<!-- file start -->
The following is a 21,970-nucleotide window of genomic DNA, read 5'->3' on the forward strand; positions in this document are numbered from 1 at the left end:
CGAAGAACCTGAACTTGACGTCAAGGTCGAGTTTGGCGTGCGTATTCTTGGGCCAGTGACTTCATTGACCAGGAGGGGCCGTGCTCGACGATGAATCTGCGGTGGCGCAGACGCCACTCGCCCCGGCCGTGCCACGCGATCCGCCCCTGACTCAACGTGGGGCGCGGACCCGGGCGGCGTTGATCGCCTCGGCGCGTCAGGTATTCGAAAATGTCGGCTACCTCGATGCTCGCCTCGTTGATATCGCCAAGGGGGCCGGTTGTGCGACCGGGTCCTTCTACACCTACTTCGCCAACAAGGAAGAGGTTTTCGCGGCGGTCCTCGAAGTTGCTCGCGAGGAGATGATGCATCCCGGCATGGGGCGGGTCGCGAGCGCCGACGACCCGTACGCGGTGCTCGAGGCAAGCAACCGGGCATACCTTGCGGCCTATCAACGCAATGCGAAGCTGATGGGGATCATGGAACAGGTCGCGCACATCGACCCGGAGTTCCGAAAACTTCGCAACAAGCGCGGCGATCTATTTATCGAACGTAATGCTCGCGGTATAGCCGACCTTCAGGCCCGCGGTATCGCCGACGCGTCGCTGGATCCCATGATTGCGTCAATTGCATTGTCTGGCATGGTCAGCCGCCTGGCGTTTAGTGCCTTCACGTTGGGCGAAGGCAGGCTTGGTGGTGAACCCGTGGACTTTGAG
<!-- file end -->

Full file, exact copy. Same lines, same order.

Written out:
The following is a 21,970-nucleotide window of genomic DNA, read 5'->3' on the forward strand; positions in this document are numbered from 1 at the left end:
CGAAGAACCTGAACTTGACGTCAAGGTCGAGTTTGGCGTGCGTATTCTTGGGCCAGTGACTTCATTGACCAGGAGGGGCCGTGCTCGACGATGAATCTGCGGTGGCGCAGACGCCACTCGCCCCGGCCGTGCCACGCGATCCGCCCCTGACTCAACGTGGGGCGCGGACCCGGGCGGCGTTGATCGCCTCGGCGCGTCAGGTATTCGAAAATGTCGGCTACCTCGATGCTCGCCTCGTTGATATCGCCAAGGGGGCCGGTTGTGCGACCGGGTCCTTCTACACCTACTTCGCCAACAAGGAAGAGGTTTTCGCGGCGGTCCTCGAAGTTGCTCGCGAGGAGATGATGCATCCCGGCATGGGGCGGGTCGCGAGCGCCGACGACCCGTACGCGGTGCTCGAGGCAAGCAACCGGGCATACCTTGCGGCCTATCAACGCAATGCGAAGCTGATGGGGATCATGGAACAGGTCGCGCACATCGACCCGGAGTTCCGAAAACTTCGCAACAAGCGCGGCGATCTATTTATCGAACGTAATGCTCGCGGTATAGCCGACCTTCAGGCCCGCGGTATCGCCGACGCGTCGCTGGATCCCATGATTGCGTCAATTGCATTGTCTGGCATGGTCAGCCGCCTGGCGTTTAGTGCCTTCACGTTGGGCGAAGGCAGGCTTGGTGGTGAACCCGTGGACTTTGAG